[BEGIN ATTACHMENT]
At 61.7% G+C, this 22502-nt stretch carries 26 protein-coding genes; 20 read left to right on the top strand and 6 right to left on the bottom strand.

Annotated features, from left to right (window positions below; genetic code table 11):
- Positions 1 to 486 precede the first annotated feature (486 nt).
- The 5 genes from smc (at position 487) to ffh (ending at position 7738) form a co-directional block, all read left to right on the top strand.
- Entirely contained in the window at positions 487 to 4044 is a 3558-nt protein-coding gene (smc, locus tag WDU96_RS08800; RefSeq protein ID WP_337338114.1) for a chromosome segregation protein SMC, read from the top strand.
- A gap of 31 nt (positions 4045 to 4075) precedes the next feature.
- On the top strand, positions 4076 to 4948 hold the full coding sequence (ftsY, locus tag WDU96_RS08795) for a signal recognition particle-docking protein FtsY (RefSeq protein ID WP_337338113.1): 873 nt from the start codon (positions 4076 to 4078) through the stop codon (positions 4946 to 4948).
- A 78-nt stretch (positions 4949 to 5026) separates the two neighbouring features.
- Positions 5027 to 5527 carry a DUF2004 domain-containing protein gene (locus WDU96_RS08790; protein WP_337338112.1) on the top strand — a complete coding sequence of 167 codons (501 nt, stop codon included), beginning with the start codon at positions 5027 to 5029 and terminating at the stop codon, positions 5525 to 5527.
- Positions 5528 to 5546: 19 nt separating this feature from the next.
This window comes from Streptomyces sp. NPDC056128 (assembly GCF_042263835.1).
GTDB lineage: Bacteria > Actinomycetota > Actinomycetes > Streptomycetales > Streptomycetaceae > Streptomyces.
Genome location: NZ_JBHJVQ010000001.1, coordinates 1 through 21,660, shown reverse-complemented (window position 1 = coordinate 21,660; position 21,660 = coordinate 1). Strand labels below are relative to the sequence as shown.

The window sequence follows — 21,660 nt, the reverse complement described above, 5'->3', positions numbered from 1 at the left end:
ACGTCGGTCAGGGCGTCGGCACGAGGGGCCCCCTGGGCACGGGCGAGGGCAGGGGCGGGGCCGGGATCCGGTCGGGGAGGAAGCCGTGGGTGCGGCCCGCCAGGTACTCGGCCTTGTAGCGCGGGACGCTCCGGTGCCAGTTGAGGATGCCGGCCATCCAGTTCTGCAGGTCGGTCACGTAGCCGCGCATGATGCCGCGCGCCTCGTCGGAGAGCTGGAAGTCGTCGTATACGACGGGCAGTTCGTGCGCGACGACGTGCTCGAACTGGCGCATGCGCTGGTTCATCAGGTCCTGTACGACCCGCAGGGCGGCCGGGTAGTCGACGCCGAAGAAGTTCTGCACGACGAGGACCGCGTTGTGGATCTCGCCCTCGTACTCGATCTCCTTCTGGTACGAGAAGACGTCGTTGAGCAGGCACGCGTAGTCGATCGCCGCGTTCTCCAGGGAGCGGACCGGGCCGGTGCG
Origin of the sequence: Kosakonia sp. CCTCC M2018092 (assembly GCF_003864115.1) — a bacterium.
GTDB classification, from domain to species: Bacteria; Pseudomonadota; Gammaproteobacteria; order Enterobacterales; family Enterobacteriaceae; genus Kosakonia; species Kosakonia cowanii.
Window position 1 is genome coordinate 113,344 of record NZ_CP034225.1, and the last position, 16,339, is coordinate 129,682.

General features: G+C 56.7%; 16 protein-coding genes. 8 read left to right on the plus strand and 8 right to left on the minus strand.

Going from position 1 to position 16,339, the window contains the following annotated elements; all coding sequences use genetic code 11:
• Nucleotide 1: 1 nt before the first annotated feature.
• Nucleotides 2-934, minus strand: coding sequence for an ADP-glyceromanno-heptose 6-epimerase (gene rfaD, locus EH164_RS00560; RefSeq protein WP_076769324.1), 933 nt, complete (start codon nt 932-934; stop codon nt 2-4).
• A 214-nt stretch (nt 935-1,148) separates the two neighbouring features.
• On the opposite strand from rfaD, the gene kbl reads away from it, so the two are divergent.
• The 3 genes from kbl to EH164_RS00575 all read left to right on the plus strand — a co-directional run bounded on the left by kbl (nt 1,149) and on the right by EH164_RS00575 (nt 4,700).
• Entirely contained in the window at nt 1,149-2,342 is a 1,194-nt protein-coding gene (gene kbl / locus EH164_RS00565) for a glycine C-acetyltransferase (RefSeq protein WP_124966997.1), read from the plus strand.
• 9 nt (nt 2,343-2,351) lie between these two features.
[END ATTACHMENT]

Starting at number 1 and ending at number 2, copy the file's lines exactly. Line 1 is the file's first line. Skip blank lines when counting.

At 61.7% G+C, this 22502-nt stretch carries 26 protein-coding genes; 20 read left to right on the top strand and 6 right to left on the bottom strand.

Annotated features, from left to right (window positions below; genetic code table 11):